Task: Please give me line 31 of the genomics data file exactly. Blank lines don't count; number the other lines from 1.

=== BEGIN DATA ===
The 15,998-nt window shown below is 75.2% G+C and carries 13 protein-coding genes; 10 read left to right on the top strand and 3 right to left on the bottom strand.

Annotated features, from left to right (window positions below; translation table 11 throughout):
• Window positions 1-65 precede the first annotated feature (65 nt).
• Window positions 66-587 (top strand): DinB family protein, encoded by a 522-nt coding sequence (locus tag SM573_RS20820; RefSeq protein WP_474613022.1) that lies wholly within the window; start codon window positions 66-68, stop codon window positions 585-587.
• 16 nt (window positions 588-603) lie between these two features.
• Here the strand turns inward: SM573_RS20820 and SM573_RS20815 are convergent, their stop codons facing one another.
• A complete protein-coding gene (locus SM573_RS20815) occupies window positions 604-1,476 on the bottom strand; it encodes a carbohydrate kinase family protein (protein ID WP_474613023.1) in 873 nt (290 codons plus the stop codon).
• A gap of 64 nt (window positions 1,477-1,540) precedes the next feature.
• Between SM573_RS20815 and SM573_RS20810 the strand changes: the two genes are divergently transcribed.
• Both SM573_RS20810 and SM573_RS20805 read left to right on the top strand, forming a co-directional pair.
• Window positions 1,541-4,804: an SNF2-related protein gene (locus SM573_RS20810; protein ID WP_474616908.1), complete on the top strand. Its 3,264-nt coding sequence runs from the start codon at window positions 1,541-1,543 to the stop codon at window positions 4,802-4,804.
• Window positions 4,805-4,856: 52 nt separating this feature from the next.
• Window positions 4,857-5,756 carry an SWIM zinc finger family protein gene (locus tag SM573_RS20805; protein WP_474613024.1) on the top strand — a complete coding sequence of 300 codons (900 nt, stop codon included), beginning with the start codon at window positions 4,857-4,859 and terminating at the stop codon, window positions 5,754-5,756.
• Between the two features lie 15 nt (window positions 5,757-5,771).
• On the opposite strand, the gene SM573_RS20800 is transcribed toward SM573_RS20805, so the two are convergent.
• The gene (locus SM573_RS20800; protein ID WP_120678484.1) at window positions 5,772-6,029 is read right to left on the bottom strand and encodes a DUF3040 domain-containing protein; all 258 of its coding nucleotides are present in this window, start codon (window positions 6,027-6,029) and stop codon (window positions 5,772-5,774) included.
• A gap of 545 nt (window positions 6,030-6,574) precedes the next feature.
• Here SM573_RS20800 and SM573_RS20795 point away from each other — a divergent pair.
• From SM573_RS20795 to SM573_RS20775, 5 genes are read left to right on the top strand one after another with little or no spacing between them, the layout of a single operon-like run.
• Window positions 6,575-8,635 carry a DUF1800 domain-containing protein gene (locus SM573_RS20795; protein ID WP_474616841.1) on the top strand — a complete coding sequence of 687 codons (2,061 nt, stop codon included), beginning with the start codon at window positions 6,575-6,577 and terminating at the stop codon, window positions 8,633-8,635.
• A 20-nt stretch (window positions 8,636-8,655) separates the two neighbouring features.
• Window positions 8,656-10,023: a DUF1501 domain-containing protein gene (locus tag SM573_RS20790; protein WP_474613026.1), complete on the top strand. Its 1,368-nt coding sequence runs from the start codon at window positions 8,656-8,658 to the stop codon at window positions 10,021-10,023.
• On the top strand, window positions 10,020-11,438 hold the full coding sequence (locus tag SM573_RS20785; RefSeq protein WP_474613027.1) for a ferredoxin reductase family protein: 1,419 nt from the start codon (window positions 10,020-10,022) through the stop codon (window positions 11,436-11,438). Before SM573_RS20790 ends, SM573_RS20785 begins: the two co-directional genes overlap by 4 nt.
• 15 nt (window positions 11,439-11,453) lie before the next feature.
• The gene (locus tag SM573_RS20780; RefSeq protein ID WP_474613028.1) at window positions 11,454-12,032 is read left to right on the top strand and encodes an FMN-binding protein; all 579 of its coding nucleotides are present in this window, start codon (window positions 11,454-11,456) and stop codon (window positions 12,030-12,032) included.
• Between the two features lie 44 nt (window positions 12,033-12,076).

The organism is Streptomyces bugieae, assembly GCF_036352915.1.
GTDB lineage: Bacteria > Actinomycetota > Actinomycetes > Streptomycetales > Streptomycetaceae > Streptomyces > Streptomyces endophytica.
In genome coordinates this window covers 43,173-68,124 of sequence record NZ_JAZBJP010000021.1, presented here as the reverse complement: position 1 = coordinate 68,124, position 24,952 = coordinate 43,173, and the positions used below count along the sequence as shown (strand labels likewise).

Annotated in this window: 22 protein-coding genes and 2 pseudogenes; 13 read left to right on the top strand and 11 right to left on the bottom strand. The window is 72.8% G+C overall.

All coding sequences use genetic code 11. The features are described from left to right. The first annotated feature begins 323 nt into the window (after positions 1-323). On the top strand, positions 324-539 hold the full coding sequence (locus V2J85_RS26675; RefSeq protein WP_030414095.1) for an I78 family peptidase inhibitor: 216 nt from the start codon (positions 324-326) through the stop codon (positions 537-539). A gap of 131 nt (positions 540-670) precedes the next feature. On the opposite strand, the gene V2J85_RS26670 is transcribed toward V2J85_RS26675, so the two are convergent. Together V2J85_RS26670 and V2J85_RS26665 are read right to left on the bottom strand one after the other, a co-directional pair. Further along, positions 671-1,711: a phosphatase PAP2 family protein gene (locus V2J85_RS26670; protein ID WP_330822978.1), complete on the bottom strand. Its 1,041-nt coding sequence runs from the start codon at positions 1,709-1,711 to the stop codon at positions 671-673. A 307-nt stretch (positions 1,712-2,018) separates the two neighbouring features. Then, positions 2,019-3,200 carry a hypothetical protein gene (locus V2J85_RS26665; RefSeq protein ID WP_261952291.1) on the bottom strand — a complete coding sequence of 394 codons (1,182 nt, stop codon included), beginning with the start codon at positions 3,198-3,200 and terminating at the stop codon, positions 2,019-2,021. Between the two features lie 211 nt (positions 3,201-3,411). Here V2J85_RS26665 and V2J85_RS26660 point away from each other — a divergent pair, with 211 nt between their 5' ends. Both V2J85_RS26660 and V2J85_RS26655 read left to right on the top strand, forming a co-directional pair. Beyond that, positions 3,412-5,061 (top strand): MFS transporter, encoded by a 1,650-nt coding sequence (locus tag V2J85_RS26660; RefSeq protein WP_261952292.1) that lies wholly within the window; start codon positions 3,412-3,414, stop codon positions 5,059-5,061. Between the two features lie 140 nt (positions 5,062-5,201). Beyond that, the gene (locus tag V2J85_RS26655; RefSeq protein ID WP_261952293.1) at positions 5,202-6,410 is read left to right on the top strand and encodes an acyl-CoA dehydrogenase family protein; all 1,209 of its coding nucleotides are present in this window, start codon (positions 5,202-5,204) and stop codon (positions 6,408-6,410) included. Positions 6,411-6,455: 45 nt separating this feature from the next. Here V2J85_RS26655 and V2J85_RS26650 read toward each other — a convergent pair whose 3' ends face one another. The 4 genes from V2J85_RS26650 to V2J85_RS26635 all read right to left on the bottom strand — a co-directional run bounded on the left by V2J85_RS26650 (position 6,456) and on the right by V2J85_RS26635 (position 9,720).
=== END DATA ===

All coding sequences use genetic code 11. The features are described from left to right. The first annotated feature begins 323 nt into the window (after positions 1-323). On the top strand, positions 324-539 hold the full coding sequence (locus V2J85_RS26675; RefSeq protein WP_030414095.1) for an I78 family peptidase inhibitor: 216 nt from the start codon (positions 324-326) through the stop codon (positions 537-539). A gap of 131 nt (positions 540-670) precedes the next feature. On the opposite strand, the gene V2J85_RS26670 is transcribed toward V2J85_RS26675, so the two are convergent. Together V2J85_RS26670 and V2J85_RS26665 are read right to left on the bottom strand one after the other, a co-directional pair. Further along, positions 671-1,711: a phosphatase PAP2 family protein gene (locus V2J85_RS26670; protein ID WP_330822978.1), complete on the bottom strand. Its 1,041-nt coding sequence runs from the start codon at positions 1,709-1,711 to the stop codon at positions 671-673. A 307-nt stretch (positions 1,712-2,018) separates the two neighbouring features. Then, positions 2,019-3,200 carry a hypothetical protein gene (locus V2J85_RS26665; RefSeq protein ID WP_261952291.1) on the bottom strand — a complete coding sequence of 394 codons (1,182 nt, stop codon included), beginning with the start codon at positions 3,198-3,200 and terminating at the stop codon, positions 2,019-2,021. Between the two features lie 211 nt (positions 3,201-3,411). Here V2J85_RS26665 and V2J85_RS26660 point away from each other — a divergent pair, with 211 nt between their 5' ends. Both V2J85_RS26660 and V2J85_RS26655 read left to right on the top strand, forming a co-directional pair. Beyond that, positions 3,412-5,061 (top strand): MFS transporter, encoded by a 1,650-nt coding sequence (locus tag V2J85_RS26660; RefSeq protein WP_261952292.1) that lies wholly within the window; start codon positions 3,412-3,414, stop codon positions 5,059-5,061. Between the two features lie 140 nt (positions 5,062-5,201). Beyond that, the gene (locus tag V2J85_RS26655; RefSeq protein ID WP_261952293.1) at positions 5,202-6,410 is read left to right on the top strand and encodes an acyl-CoA dehydrogenase family protein; all 1,209 of its coding nucleotides are present in this window, start codon (positions 5,202-5,204) and stop codon (positions 6,408-6,410) included. Positions 6,411-6,455: 45 nt separating this feature from the next. Here V2J85_RS26655 and V2J85_RS26650 read toward each other — a convergent pair whose 3' ends face one another. The 4 genes from V2J85_RS26650 to V2J85_RS26635 all read right to left on the bottom strand — a co-directional run bounded on the left by V2J85_RS26650 (position 6,456) and on the right by V2J85_RS26635 (position 9,720).